Would Amy have fallen so quickly for the Doctor's ruse? I was also surprised to see Rory's nonchalance at the Doctor's departure—he seemed too wrapped up in his new E-Type Jaguar to even care. Did he really not realise they were being ditched? What did he think the house was, a holiday let? Plus, the room inside the prison, the one with Amelia inside, was Amy's room, right? If being abandoned by the Doctor was her greatest fear, then why did he abandon her at the end? The selflessness of his actions restored Amy's faith in him. Would she really have let him go so easily? Isn't Melody still out there, waiting to be found? She seemed almost resigned to never finding her again.

I loved the mystery of room eleven. What was in there, and why did the Cloister Bell start ringing? Despite it being the Doctor's greatest fear, he didn't seem particularly terrified by it. He even smiled. It was almost as if he were expecting it.

The supporting cast felt a little uninspired. Karan and Leonidas were pretty much forgettable, and Walliams, despite providing some nice laughs along the way, felt underused. In truth, this whole episode felt like something of a missed opportunity. The central concept was solid enough, but the other elements didn't seem to gel. In the end it felt more of a classic run-around style episode, littered with familiar plot devices and endless tip-of-the-hats. Having three stand-alone episodes airing back-to-back (four including next week's) didn't help much, either.

This wasn't a horrible episode. The emotional scenes between the Doctor and Amy were both beautiful and moving—but Amy and Rory's departure came out of nowhere. I'm not suggesting there haven't been incidents throughout the season (or indeed last season) which could be interpreted as hints that Rory and Amy might one day leave the show, but in light of the fact that both Arthur and Karen are contracted to appear in the season finale, and all of season seven, then why the emotional goodbyes?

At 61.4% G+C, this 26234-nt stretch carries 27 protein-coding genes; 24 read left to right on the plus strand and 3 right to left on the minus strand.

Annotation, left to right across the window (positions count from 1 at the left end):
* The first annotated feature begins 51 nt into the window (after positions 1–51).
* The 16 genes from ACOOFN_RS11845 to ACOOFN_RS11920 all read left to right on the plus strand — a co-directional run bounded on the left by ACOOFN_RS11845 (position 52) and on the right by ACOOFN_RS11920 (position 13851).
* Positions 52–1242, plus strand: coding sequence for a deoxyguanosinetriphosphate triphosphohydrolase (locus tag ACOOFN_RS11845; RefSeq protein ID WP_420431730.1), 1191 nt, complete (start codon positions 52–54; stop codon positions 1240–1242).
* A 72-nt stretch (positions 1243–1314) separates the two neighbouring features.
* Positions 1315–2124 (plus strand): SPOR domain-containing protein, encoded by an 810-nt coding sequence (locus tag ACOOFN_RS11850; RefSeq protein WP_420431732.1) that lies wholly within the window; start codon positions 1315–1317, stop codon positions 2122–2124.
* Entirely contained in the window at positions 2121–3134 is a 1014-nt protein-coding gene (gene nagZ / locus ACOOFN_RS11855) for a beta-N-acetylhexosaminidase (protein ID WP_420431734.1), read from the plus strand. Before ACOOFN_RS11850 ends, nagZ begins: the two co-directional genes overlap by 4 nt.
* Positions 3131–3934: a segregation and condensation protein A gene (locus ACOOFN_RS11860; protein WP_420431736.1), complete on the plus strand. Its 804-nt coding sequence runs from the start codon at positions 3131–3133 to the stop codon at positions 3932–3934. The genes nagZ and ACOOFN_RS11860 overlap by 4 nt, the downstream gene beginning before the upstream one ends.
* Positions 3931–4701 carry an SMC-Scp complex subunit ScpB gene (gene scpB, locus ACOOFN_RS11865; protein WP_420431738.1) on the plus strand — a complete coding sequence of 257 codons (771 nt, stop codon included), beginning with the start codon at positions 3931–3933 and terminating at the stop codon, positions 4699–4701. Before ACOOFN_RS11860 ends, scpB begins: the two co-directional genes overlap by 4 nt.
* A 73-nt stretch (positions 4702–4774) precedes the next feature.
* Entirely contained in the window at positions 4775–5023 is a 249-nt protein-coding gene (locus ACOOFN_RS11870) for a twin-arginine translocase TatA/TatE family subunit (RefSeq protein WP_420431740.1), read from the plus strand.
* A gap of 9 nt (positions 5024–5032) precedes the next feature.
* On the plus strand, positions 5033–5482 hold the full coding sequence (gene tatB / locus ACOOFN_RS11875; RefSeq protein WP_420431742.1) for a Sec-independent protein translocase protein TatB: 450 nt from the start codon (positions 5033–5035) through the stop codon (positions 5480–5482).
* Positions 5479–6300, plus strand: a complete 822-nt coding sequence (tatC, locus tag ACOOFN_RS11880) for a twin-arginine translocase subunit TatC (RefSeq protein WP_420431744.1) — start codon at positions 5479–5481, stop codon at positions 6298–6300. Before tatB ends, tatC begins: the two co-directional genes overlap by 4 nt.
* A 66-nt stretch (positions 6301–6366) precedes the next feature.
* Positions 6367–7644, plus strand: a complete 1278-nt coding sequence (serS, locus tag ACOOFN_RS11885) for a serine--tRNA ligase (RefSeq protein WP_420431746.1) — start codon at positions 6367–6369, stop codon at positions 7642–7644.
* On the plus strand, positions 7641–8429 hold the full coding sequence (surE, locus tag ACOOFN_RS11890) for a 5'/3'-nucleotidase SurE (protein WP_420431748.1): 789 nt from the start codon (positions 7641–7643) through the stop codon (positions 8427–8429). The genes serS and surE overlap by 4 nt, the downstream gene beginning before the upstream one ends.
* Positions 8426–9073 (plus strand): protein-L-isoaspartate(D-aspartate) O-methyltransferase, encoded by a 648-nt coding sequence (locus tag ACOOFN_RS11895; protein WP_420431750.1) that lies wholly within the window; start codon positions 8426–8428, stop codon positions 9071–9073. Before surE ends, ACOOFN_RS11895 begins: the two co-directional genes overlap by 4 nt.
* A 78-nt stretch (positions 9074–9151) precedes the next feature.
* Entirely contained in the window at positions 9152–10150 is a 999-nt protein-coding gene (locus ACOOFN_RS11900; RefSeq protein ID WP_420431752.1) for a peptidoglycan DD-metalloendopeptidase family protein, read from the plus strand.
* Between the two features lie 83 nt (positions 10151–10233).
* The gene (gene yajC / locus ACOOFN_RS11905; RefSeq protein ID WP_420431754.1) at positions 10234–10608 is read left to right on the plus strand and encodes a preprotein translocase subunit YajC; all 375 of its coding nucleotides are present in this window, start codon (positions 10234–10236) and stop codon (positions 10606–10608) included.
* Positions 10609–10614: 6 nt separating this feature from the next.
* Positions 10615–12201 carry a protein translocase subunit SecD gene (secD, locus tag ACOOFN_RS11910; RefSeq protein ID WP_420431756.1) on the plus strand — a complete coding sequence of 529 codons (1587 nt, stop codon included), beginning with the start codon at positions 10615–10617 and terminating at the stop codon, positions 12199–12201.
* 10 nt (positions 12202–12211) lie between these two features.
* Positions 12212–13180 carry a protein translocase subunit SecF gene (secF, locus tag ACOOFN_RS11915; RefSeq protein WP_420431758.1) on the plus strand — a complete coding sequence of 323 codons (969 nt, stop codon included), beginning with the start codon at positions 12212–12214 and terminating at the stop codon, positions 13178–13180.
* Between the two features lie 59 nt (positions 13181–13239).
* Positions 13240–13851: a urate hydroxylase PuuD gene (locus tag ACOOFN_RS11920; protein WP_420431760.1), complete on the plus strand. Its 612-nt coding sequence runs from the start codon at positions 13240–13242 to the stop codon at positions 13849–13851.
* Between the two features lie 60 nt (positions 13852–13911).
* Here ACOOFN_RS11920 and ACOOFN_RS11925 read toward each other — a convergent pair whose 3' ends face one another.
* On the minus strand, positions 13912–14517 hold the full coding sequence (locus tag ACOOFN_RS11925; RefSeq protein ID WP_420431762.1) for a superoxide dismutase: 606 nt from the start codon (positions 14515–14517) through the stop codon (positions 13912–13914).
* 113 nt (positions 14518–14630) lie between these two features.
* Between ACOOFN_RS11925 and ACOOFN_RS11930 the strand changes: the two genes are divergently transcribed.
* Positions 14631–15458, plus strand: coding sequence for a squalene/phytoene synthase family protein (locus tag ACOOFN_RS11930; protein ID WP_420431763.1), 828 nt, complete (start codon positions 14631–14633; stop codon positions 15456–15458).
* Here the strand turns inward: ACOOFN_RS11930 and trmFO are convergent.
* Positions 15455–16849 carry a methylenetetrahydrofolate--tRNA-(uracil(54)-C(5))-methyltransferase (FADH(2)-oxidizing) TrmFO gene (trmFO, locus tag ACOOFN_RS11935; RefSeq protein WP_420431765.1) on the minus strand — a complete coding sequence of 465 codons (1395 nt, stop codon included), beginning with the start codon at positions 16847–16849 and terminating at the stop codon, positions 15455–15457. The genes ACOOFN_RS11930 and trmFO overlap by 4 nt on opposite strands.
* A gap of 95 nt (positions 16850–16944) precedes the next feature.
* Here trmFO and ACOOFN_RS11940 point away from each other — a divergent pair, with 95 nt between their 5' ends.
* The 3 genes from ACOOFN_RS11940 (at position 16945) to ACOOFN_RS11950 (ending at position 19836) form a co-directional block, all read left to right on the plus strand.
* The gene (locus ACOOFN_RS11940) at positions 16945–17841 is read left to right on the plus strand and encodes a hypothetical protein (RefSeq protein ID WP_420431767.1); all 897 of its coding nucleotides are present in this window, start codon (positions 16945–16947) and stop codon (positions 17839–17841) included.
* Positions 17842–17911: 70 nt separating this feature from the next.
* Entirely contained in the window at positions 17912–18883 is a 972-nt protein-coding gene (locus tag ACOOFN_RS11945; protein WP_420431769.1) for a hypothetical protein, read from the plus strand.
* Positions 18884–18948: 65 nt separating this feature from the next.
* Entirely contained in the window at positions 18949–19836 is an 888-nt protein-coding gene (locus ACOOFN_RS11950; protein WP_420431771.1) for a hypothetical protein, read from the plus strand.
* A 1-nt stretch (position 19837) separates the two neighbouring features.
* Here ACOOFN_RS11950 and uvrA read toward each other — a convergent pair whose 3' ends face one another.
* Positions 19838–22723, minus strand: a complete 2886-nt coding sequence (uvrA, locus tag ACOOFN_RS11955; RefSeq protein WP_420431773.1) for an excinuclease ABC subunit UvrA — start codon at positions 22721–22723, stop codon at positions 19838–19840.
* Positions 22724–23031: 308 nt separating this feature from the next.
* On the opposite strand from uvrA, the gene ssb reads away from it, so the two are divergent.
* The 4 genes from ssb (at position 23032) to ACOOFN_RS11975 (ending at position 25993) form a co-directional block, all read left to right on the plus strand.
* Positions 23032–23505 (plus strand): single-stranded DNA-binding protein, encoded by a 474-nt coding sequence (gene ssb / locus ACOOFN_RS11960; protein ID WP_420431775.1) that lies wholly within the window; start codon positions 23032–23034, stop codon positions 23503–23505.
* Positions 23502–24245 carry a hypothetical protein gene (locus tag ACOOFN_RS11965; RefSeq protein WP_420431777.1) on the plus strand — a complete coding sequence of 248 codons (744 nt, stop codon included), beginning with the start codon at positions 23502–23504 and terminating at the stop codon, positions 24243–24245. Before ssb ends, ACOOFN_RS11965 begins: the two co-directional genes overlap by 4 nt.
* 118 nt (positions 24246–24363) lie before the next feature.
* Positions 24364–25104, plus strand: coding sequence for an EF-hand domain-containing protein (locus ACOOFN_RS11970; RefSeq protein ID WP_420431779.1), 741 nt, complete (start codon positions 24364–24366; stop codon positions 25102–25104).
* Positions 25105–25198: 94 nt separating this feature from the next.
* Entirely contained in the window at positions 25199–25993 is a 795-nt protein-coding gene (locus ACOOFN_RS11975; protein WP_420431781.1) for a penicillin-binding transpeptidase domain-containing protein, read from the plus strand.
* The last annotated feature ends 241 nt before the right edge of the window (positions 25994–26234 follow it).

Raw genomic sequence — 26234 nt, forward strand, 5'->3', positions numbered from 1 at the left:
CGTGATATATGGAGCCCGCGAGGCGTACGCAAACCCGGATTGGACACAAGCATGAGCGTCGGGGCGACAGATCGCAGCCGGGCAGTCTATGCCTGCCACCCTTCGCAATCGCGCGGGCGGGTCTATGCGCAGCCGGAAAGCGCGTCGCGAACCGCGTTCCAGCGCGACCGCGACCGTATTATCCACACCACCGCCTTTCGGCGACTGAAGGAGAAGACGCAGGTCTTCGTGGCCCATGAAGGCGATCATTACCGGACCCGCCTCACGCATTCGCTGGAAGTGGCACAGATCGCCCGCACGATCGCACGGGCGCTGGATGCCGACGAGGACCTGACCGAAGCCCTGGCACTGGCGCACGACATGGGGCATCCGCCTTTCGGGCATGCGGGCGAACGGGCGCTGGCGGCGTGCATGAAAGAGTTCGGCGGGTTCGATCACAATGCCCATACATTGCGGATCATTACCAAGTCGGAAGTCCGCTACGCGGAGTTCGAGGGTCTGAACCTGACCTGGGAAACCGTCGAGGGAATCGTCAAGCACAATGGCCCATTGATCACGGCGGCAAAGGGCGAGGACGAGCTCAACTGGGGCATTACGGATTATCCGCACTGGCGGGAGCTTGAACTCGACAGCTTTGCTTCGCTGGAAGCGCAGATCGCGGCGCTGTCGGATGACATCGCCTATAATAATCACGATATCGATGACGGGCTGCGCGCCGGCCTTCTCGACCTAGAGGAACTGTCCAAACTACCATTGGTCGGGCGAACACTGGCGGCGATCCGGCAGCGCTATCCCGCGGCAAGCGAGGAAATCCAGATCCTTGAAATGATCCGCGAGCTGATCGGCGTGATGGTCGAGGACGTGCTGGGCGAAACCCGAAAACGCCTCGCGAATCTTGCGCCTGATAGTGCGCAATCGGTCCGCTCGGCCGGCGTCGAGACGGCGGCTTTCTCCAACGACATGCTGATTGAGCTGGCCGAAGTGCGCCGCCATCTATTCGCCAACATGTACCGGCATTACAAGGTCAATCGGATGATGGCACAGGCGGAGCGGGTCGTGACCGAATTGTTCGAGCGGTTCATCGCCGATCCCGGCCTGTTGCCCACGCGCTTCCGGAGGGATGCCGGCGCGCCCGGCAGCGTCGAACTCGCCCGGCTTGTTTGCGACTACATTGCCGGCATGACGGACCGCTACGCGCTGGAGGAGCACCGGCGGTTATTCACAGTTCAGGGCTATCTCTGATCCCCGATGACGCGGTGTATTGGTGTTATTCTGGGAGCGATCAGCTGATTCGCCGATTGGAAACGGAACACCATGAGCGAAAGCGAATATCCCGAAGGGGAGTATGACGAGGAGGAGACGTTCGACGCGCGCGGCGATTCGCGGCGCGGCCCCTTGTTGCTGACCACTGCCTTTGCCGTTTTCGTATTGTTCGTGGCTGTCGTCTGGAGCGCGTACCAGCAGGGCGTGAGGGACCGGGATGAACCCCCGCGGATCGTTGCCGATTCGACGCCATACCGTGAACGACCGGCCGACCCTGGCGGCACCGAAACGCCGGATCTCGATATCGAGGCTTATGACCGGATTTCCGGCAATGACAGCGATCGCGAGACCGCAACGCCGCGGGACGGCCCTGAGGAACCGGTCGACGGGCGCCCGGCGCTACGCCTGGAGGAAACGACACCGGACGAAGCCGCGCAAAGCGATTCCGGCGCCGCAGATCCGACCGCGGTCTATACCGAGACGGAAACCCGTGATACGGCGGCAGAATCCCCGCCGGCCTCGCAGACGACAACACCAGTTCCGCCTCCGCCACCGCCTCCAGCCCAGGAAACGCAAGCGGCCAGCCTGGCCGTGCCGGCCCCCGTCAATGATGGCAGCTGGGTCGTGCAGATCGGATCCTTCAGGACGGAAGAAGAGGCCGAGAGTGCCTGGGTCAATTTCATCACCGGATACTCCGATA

Other Thoughts:

—Who do Time Lords pray to?

—Rita became the latest victim to be invited aboard the TARDIS, only to snuff it almost immediately (Remember Astrid Peth and Lynda Moss?) Maybe the Doctor should stop doing that. It's turning into a curse.

—I hope that gorilla was supposed to look like a man in a suit. Otherwise, worst gorilla ever!

—Did anyone else think of 'Hotel California' by the Eagles while watching this episode?

-- Amy's room number was seven, her age on first meeting the Doctor. The Doctor's room number was eleven, a possible reference to his current regeneration.

—The photos were of a Sontaran, a Tritovore, a Silurian, a Hoix, a Catkind and a Judoon.

—According to the subtitles, the TARDIS makes a "vworping" sound.

—Was tonight the first time the Doctor's ever called Amy, Amy Williams? Doesn't he usually call her Pond?


Doctor: 'Oh, you're good. Oh, she's good. Amy, with regret, you're fired.'
Amy: 'What?'
Doctor: 'I'm kidding. *Mimes to Rita* We'll talk.'

Doctor: 'I took you with me because I was vain. Because I wanted to be adored.'
Doctor: 'Look at you, glorious Pond. The girl who waited for me. I'm not a hero. I really am just a mad man in a box. And it's time we saw each other as we really are… Amy Williams. It's time to stop waiting.'

Amy: 'Why now?'
Doctor: 'Because you're still breathing.'

Amy: 'If you bump into my daughter, tell her to visit her old mum sometime.'

Rory: 'What's he doing?'
Amy: 'He's saving us.'